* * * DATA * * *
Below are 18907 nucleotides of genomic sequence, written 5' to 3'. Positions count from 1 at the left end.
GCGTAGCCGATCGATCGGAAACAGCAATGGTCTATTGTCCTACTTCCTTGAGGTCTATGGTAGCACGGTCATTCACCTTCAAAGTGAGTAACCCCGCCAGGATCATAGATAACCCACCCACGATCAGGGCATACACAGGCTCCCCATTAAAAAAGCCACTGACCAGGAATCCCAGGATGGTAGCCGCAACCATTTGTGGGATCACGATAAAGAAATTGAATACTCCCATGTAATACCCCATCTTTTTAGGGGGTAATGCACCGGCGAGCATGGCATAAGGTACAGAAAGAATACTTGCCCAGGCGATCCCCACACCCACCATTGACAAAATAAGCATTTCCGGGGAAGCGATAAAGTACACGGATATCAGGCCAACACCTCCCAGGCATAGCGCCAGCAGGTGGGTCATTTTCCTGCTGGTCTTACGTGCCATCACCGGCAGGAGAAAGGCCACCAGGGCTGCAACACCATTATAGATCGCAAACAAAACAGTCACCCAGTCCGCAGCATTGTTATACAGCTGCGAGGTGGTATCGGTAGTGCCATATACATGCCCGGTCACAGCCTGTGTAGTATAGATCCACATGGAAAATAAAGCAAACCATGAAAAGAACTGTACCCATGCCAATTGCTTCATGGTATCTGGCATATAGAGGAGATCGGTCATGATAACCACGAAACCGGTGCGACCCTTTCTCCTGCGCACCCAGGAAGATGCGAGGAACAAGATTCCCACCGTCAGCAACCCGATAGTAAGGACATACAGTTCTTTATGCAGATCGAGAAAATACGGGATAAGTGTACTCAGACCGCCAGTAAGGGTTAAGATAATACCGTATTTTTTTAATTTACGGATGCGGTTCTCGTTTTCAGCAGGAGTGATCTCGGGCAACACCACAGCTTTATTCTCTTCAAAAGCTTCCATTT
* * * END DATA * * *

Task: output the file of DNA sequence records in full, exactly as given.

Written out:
Below are 18907 nucleotides of genomic sequence, written 5' to 3'. Positions count from 1 at the left end.
GCGTAGCCGATCGATCGGAAACAGCAATGGTCTATTGTCCTACTTCCTTGAGGTCTATGGTAGCACGGTCATTCACCTTCAAAGTGAGTAACCCCGCCAGGATCATAGATAACCCACCCACGATCAGGGCATACACAGGCTCCCCATTAAAAAAGCCACTGACCAGGAATCCCAGGATGGTAGCCGCAACCATTTGTGGGATCACGATAAAGAAATTGAATACTCCCATGTAATACCCCATCTTTTTAGGGGGTAATGCACCGGCGAGCATGGCATAAGGTACAGAAAGAATACTTGCCCAGGCGATCCCCACACCCACCATTGACAAAATAAGCATTTCCGGGGAAGCGATAAAGTACACGGATATCAGGCCAACACCTCCCAGGCATAGCGCCAGCAGGTGGGTCATTTTCCTGCTGGTCTTACGTGCCATCACCGGCAGGAGAAAGGCCACCAGGGCTGCAACACCATTATAGATCGCAAACAAAACAGTCACCCAGTCCGCAGCATTGTTATACAGCTGCGAGGTGGTATCGGTAGTGCCATATACATGCCCGGTCACAGCCTGTGTAGTATAGATCCACATGGAAAATAAAGCAAACCATGAAAAGAACTGTACCCATGCCAATTGCTTCATGGTATCTGGCATATAGAGGAGATCGGTCATGATAACCACGAAACCGGTGCGACCCTTTCTCCTGCGCACCCAGGAAGATGCGAGGAACAAGATTCCCACCGTCAGCAACCCGATAGTAAGGACATACAGTTCTTTATGCAGATCGAGAAAATACGGGATAAGTGTACTCAGACCGCCAGTAAGGGTTAAGATAATACCGTATTTTTTTAATTTACGGATGCGGTTCTCGTTTTCAGCAGGAGTGATCTCGGGCAACACCACAGCTTTATTCTCTTCAAAAGCTTCCATTT